Feldhusen, J. F., Proctor, T. B., & Black, K. N. (2002). Guidelines for grade advancement of precocious children. Roeper Review, 24(3), 169-171.

The authors’ main purposes are to clarify the need of challenges in students’ learning, review the literature on the effects of grade acceleration for students, and provide suggestions for best practices in making decisions about grade advancement. Because this is a review article, instead of testing hypotheses, the authors present data supporting their assertion that grade advancement is a legitimate and valuable way to meet the needs of some intellectually or academically gifted students. First, the authors cite a previous study showing that students are best able to learn a skill or concept when it is taught at an appropriate challenge level, noting that “when a new task to be learned is too difficult, students are frustrated; when it is too easy, they are bored and lose interest in learning.” This finding supports the belief that advanced students who are not placed in challenging (i.e. accelerated or enriched) settings may lose interest.The authors write that acceleration is a practical, research-supported technique for most school levels. Numerous studies (cited in the article) have shown that accelerated students do not suffer from social and emotional difficulties at a different rate from their non-accelerated peers. The authors provide guidelines for advancing a child, including having a comprehensive psychological evaluation of the child’s intellectual functioning, academic skills levels, and social-emotional adjustment; ensuring that the child demonstrates academic skill levels above the mean of the grade desired; and ensuring that the child does not feel unduly pressured by the parents to advance.The authors conclude that, for intellectually advanced children who have been properly screened, academic acceleration is likely a viable way to ensure appropriate education. This conclusion is in agreement with previous studies, and this article adds to the literature by succinctly presenting a need for acceleration, citing research supporting acceleration, and providing introductory steps to consider in the acceleration process.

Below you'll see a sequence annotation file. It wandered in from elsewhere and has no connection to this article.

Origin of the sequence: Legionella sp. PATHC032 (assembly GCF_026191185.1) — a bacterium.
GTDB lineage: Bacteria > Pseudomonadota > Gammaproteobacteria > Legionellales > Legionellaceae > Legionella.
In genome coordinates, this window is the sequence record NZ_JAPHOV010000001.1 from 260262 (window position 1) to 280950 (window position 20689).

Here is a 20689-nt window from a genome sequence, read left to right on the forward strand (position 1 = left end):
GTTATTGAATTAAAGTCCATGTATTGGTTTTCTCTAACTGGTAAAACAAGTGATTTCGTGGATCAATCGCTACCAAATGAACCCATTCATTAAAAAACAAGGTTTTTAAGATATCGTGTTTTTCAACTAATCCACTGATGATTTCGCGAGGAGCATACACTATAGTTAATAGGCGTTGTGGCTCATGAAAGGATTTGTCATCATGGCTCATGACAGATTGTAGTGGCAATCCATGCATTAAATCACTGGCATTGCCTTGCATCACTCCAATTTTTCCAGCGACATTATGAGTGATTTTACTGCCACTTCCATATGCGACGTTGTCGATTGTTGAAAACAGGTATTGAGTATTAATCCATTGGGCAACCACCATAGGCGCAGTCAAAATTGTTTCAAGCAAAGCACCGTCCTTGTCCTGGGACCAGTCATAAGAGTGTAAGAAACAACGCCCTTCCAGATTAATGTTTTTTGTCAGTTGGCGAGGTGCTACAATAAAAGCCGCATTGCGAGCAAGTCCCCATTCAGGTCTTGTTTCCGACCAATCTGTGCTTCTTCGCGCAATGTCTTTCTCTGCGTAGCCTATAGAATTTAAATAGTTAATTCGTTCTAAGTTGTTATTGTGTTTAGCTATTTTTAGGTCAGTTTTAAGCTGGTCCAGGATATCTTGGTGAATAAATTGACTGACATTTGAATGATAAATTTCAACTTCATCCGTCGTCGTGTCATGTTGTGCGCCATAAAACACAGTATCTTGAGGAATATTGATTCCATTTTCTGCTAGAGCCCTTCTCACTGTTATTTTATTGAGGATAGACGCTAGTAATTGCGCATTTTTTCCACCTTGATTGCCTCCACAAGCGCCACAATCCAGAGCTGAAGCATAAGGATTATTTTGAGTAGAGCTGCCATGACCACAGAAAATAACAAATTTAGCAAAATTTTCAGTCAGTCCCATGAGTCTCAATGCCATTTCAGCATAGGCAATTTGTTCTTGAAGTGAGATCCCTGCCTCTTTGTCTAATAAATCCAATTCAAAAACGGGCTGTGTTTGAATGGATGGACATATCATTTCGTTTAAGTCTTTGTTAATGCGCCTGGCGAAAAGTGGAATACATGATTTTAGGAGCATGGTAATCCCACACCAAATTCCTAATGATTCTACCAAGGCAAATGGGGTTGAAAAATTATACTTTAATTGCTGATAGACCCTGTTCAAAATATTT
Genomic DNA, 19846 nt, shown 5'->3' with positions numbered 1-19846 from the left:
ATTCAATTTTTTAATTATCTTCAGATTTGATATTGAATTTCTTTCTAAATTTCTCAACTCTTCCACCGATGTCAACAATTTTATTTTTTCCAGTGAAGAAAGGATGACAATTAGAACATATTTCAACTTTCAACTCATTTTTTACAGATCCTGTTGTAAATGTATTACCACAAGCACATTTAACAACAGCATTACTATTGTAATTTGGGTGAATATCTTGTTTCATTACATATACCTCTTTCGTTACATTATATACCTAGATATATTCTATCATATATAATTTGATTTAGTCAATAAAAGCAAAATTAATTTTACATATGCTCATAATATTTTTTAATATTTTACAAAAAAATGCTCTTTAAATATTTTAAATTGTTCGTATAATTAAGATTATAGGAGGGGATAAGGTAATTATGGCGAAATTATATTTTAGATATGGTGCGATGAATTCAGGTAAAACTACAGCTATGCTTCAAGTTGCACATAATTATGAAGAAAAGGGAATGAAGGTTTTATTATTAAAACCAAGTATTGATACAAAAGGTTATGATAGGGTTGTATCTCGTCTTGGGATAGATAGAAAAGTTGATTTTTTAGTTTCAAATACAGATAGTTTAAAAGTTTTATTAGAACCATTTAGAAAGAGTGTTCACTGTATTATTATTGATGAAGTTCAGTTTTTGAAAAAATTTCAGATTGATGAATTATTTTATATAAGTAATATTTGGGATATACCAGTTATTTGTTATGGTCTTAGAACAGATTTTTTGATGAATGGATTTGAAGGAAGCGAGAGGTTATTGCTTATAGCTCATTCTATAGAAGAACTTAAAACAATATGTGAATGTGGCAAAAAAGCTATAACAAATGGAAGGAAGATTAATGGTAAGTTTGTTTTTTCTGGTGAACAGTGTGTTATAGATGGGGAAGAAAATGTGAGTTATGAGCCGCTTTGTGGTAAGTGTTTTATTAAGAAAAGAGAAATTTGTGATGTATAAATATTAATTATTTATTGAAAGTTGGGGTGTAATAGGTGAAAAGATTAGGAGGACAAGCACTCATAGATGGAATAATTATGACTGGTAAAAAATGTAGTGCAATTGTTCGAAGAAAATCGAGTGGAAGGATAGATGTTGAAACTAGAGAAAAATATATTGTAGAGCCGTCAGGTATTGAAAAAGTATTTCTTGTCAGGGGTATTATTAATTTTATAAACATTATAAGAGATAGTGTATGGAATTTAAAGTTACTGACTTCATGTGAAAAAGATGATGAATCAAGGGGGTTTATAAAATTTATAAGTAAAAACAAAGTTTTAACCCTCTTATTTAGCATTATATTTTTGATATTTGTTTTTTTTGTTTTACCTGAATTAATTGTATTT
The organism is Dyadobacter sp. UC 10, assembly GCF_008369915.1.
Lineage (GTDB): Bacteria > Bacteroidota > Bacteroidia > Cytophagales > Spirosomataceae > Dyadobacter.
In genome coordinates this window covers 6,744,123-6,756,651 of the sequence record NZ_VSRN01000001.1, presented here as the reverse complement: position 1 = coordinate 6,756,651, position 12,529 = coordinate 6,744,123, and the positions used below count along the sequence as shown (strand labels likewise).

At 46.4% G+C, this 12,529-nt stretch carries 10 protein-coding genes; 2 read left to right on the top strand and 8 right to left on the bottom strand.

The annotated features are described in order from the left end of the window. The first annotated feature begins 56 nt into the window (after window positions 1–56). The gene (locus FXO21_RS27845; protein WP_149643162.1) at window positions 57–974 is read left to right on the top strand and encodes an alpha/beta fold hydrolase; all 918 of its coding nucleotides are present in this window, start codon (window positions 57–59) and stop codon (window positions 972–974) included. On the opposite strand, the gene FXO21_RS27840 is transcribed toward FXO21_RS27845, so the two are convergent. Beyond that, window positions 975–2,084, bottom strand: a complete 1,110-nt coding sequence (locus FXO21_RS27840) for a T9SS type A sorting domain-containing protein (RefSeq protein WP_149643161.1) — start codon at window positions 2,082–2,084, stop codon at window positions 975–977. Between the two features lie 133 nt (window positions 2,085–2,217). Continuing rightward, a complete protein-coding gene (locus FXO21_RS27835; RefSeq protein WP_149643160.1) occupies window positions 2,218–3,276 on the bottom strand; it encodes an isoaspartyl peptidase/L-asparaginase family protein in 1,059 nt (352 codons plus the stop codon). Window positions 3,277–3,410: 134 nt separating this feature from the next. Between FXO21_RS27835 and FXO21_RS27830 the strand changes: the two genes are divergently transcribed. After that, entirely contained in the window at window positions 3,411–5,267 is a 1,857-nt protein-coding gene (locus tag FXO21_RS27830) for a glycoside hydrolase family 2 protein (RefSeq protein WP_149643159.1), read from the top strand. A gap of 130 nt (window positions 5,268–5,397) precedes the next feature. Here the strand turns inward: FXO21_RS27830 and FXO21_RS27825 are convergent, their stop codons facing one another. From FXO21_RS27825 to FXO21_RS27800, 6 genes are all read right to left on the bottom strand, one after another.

Feldhusen, J. F., & Wood, B. K. (1997). Developing growth plans for gifted students. Gifted Child Today, 20(6), 48-49.

The article discusses the need for gifted and talented students to develop annual talent growth plans with the assistance of their counselors or program coordinators. It lists potential talent development services (such as mentorships, Odyssey of the Mind, and grade advancement), and describes the components of a sample growth plan used with approximately 600 gifted students.

Callahan, C. M. (1992). To accelerate or not to accelerate: Evaluation gives the answer. Gifted Child Today, 15(2), 50-56.

This article examines issues of student and program evaluation in determining the appropriateness of acceleration of gifted students. Intellective and nonintellective factors in identifying students for acceleration are discussed as are factors in monitoring student success. Specific program evaluation questions and design issues are also addressed.

Stanley, J. C. (1980). On educating the gifted. Educational Researcher. 9(3), 8-12.

Explores current thinking on ways to improve the identification and education of intellectually talented youth. Discusses the problems of meeting the needs of individuals with many different abilities and describes a model program at Johns Hopkins University for mathematically precocious youth.

Stanley, J. C. (1954). Is the fast learner getting a fair deal in your school? Wisconsin Journal of Education, 86, 5-6.

Discusses identifying gifted children and improving their educational opportunities. "We cannot afford to neglect individualization of instruction for any of our school children,whatever their learning rate may be. Certainly, this includes the fast learner."